How a treasure believed to be worth at least $300,000 came to be buried within sight of what is now the famed Hollywood Bowl, and how its approximate location is thought to be so well established, is the result of a remarkable series of eventsall widely separated.
The origin of the treasure, its size and approximate value, came to light while the author was researching Maxmilians TreasureFact or Fantasy (see the July 1970 issue of Treasure World).
There was reason to question the existence of any treasure belonging to the Emperor Maximilian of Mexico and reportedly buried near Castle Gap in west Texas. This was not the case, however, with The Cactus Patch Treasure. Information pertaining to its origin, which relates to Maximilians rule in Mexico, its first burial in the hills south of San Francisco, its recovery and ultimate burial along the old road that led through La Nopalera or The Cactus Patch, as Hollywood was once knownby the Brea Tar Pits and into the City of Angels (Los Angeles), is well documented.
The best source of information on the Cactus Patch Treasure can be found in the memoirs of Major Horace Bell, a prominent Los Angeles attorney, and Gumisindo Correa, a longtime employee of the City of Los Angeles. They made the last concentrated effort to locate the elusive treasure.
And it was through Major Bells acquaintance with Major Henry Malcolm that the origin of the treasure came to light some eight years after it was hidden, and then lost, in the hills across from the Hollywood Bowl.
The true perspective of the treasure and the events leading to its ultimate loss cannot be related in chronological order, but should be told in the sequence by which the overall picture can be visualized.
In 1866, Diego Moreno, a native of Mexico, was working as a herder on a ranch near San Bruno, not far from San Francisco. Early one afternoon, Diego was resting in a small grove of trees while watching his flock grazing on the nearby slopes. Much to his surprise, he saw three horsemen riding leisurely in his direction. Looking for some place or for some thing, they did not appear to be in any hurry.
Within a quarter of a mile of Diego, they stopped and dismounted at the edge of a clump of live oaks. The three men made a careful survey of the surrounding countryside, appeared satisfied, and removed six packages from their saddlebags. With a small shovel they proceeded to dig a hole and bury the six bags.
After refilling the hole, the men gathered firewood and built a fire where the hole had been to hide the signs of recent digging. Then they sat down, ate a leisurely meal, smoked and talked. After the fire died down, they remounted, made a careful check of landmarks, and departed toward San Francisco. Not once did the men spot Diego lying motionless on a nearby slope.
Diego was filled with a sense of growing mystery during the entire time. Although the actions of the three were not hurried, nevertheless, they aroused his suspicions. After he had penned his flock in the small corral near his cabin that night, he returned to the spot where the packages had been buried.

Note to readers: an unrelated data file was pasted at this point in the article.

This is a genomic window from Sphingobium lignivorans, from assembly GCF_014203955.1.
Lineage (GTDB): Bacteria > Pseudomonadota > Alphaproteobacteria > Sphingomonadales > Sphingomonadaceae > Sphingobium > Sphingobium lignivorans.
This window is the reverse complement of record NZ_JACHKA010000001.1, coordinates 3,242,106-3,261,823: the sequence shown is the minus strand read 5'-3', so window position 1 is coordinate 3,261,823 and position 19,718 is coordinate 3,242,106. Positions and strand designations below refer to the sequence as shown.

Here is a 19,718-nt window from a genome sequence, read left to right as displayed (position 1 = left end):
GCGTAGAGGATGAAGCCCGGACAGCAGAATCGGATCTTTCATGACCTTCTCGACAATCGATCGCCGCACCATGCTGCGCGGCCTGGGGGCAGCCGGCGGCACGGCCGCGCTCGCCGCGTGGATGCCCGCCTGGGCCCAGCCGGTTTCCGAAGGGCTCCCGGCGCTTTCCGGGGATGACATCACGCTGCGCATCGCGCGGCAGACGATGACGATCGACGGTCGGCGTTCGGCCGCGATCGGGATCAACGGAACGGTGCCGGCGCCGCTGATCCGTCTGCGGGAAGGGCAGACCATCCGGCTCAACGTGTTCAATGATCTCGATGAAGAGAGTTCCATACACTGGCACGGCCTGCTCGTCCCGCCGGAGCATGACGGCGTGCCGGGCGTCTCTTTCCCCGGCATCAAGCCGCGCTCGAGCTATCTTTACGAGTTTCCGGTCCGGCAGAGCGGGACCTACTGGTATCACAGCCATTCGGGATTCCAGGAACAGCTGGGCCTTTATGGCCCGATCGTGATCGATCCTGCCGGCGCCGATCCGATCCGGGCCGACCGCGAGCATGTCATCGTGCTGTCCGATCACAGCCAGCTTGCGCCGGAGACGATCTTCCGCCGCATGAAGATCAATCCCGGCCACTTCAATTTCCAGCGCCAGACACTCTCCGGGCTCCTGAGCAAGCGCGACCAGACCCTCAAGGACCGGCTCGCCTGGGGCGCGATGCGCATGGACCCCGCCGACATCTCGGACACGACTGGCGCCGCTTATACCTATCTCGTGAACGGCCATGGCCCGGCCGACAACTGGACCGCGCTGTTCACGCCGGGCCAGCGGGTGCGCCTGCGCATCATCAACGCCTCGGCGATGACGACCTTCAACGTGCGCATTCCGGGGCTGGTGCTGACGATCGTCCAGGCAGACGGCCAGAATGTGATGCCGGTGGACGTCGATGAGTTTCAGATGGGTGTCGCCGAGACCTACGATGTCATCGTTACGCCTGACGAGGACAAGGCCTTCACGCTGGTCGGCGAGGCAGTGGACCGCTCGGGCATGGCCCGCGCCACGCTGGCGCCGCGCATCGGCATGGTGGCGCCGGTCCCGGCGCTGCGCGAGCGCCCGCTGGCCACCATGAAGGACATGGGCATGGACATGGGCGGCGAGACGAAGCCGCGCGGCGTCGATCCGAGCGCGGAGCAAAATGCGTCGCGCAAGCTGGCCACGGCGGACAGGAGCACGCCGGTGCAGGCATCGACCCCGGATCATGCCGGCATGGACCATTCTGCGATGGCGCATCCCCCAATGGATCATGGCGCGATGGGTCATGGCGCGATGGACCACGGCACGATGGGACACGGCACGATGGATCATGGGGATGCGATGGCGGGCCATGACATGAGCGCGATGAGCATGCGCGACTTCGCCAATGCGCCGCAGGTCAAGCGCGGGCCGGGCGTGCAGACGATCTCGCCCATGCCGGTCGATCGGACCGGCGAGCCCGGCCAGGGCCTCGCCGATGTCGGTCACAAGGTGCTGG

When he dug up the six packages, he found them to be extremely heavy, yet quite small in size. Not knowing what they might contain, but being certain they were of considerable value, Diego carried them to his cabin. Due to their great weight, it was necessary for him to make three trips, carrying two of the packages each trip.
Carefully covering all windows, Diego lit a candle and opened one of the buckskin-wrapped packages. He was not prepared for what be sawgold doubloons, gold watches and pieces of fine jewelry, as well as many un-mounted diamonds, rubies and pearls. Since each of the packages was of the same approximate size and weight, he did not open the others that night. But he knew that he now had a fortune in his possession and that he could return to his native Mexico a wealthy man.
Sleep came hard that night for Diego and, with the coming of morning, he began making plans to return to his homeland. It was almost a month, however, before he was able to get enough American money together to buy pack animals to carry his few meager, possessions and his newfound wealth to Mexico,
In the meantime, he had opened the other five packages and found each to contain about the same treasure as the first; of interest to Diego was the fact that each buckskin package contained exactly 100 gold doubloons and that all of the jewelry appeared to be of Mexican origin. This puzzled him, as he was deep in an American state and the Mexicans living in the area were just as poor as he was. Diego was convinced that the treasure had been brought from below the border, but he had no idea for what reason.